Man sentenced for making false car insurance claims
On Wednesday (4 January 2017) a man was sentenced at London Inner Crown
Court for one count of fraud by false representation and one count of
failing to disclose information after he made false car insurance claims.
Jubair Choudhary, aged 31 from De Vere Garden, Ilford, was sentenced to 16
months imprisonment suspended for two years, after he made several claims
which were investigated by detectives from the City of London Police’s
Insurance Fraud Enforcement Department (IFED).
Choudhury’s criminal behaviour came to the attention of Geoffrey Insurance
Services when he made a false claim in July 2014. Choudhury reported a
collision between the vehicle he was driving and a Mercedes, which was his
father’s car. When making the claim he failed to admit that this was his
father’s vehicle. To disassociate his name from his father, Choudhary also
used his deed poll changed name of Carlos Dior to make the claim.
Geoffrey Insurance Services was suspicious of Choudhury as the claim he was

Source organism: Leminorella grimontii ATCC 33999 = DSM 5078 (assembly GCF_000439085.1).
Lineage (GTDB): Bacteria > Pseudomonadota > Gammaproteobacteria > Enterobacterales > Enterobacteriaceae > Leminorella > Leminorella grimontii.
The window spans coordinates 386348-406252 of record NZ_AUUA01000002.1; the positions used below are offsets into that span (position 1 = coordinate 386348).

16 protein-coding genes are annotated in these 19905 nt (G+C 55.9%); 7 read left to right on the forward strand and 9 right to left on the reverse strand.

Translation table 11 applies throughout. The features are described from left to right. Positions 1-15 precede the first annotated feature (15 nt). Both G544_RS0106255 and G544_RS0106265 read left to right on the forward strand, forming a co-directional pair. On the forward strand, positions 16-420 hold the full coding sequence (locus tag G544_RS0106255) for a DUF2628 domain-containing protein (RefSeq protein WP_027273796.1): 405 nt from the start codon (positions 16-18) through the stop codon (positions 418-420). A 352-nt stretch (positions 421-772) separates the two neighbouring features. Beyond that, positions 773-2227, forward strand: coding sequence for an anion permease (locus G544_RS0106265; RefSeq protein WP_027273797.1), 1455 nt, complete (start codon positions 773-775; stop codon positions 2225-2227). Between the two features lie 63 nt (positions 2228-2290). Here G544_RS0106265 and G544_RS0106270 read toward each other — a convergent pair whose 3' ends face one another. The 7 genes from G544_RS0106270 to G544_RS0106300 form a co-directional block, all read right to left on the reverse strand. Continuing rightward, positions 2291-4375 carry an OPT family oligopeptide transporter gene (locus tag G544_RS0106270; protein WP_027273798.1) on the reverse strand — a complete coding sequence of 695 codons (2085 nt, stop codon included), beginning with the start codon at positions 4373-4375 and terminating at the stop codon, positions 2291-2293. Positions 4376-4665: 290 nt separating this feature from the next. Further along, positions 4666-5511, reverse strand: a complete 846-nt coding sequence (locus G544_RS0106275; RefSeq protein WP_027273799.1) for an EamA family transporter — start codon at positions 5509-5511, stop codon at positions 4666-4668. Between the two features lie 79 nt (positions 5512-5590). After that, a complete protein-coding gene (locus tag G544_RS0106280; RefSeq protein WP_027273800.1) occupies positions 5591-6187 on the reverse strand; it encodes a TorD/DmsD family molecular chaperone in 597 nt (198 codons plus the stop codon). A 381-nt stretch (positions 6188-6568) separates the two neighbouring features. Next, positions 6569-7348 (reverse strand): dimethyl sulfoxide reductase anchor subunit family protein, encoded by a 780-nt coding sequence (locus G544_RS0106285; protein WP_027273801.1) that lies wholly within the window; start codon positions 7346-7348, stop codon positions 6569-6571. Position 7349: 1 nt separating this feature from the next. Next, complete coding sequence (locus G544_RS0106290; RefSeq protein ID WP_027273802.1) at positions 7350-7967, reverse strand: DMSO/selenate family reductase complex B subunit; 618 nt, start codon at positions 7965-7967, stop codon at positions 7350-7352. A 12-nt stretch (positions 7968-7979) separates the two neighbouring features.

making concerned people living at the same address, at this point they
referred the case to IFED for investigation. Subsequent checks as part of
the investigation showed that Carlos Dior and Jubair Choudhury are the same
Further investigation of Choudhury highlighted that he had been involved in
two other false claims which were made in January and May 2010, where
claims had been placed for two separate collisions with £4,418 and £6,453
worth of car damages and costs. The investigation found that he was
providing false information about his insurance premiums and submitting his
father’s insurance details to the insurer in order to enhance the
credibility of his false claims.
Sergeant Steven Holland from the City of London Police’s Insurance Fraud
Enforcement Department said:
“This case illustrates that it is not possible to make a quick buck from
insurance fraud. Insurers have a number of stringent checks in place that
make it very difficult to deceive them.
“Choudhary had not only committed fraud by false representation but also
failed to disclose that he was related to the person he was claiming
against as well as failing to disclose previous insurance claims and
convictions, obtaining policies by fraudulently manipulating his details.
By working with Geoffrey Insurance Services this was all brought to light
and Choudhary was found out.
“The result should force everyone to think twice about making false claims.
Insurance fraud is not a victimless crime; false claims make insurance more
expensive for all.”